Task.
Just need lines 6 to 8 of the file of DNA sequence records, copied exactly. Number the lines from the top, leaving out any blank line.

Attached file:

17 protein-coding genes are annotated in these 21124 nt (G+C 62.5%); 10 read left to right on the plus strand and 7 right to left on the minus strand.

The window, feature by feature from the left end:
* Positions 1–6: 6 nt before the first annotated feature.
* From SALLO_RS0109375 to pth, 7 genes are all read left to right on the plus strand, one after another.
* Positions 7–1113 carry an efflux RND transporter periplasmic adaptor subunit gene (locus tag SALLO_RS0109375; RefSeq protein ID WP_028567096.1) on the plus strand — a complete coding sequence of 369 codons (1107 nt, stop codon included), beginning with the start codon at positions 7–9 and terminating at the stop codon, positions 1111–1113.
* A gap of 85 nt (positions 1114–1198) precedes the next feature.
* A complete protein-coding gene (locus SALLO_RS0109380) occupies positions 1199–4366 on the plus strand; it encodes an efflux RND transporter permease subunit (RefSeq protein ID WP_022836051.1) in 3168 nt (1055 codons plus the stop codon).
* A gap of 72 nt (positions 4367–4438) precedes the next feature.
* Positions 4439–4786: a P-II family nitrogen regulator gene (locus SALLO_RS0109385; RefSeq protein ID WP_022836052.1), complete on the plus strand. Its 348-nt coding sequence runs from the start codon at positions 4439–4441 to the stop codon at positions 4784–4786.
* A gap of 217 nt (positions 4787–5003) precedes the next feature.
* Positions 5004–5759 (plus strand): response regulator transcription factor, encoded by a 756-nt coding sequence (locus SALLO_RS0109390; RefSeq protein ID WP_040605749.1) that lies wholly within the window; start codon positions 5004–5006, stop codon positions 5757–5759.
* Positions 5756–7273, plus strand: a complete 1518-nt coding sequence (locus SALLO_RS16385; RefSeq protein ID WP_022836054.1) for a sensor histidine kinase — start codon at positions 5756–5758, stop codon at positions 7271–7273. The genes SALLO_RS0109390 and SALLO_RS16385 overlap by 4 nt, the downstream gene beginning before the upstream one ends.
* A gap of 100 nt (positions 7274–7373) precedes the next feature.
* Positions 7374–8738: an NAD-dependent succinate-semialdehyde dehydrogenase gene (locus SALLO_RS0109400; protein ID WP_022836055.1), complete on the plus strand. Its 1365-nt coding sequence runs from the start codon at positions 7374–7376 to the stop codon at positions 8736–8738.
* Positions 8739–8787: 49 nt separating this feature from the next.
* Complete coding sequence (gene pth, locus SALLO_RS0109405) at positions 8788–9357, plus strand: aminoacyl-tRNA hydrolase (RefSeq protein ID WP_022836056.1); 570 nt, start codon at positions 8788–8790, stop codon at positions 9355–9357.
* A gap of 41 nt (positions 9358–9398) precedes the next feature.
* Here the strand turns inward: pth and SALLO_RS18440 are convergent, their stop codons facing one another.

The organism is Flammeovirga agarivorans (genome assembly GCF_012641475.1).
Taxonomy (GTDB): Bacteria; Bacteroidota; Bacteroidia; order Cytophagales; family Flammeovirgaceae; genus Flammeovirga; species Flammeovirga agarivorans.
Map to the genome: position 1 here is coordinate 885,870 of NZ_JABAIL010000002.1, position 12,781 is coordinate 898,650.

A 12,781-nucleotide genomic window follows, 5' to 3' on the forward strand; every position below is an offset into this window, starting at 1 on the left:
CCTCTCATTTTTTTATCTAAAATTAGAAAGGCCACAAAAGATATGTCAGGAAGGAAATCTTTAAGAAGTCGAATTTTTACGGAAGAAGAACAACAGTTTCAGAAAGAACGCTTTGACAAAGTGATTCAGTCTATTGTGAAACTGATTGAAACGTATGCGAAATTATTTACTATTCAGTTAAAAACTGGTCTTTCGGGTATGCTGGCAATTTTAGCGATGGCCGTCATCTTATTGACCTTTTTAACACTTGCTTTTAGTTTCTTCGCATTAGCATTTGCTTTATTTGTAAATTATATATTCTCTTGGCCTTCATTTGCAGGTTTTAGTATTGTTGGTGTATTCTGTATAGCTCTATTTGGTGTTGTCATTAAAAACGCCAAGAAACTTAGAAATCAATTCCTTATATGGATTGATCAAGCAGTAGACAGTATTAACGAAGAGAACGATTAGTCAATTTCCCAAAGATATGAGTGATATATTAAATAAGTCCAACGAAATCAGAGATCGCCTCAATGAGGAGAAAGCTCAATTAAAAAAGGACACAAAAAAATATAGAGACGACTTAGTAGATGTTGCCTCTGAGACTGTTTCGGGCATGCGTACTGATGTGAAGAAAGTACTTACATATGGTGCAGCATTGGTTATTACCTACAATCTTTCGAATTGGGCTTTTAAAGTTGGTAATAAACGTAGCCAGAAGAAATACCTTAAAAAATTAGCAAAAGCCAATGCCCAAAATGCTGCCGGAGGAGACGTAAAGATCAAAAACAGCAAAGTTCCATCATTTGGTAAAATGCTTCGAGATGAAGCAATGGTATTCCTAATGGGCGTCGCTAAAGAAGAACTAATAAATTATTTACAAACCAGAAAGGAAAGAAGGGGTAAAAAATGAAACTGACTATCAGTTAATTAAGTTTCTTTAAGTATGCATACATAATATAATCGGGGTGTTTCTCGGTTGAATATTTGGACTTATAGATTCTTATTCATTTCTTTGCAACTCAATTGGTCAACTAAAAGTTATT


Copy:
* A gap of 85 nt (positions 1114–1198) precedes the next feature.
* A complete protein-coding gene (locus SALLO_RS0109380) occupies positions 1199–4366 on the plus strand; it encodes an efflux RND transporter permease subunit (RefSeq protein ID WP_022836051.1) in 3168 nt (1055 codons plus the stop codon).
* A gap of 72 nt (positions 4367–4438) precedes the next feature.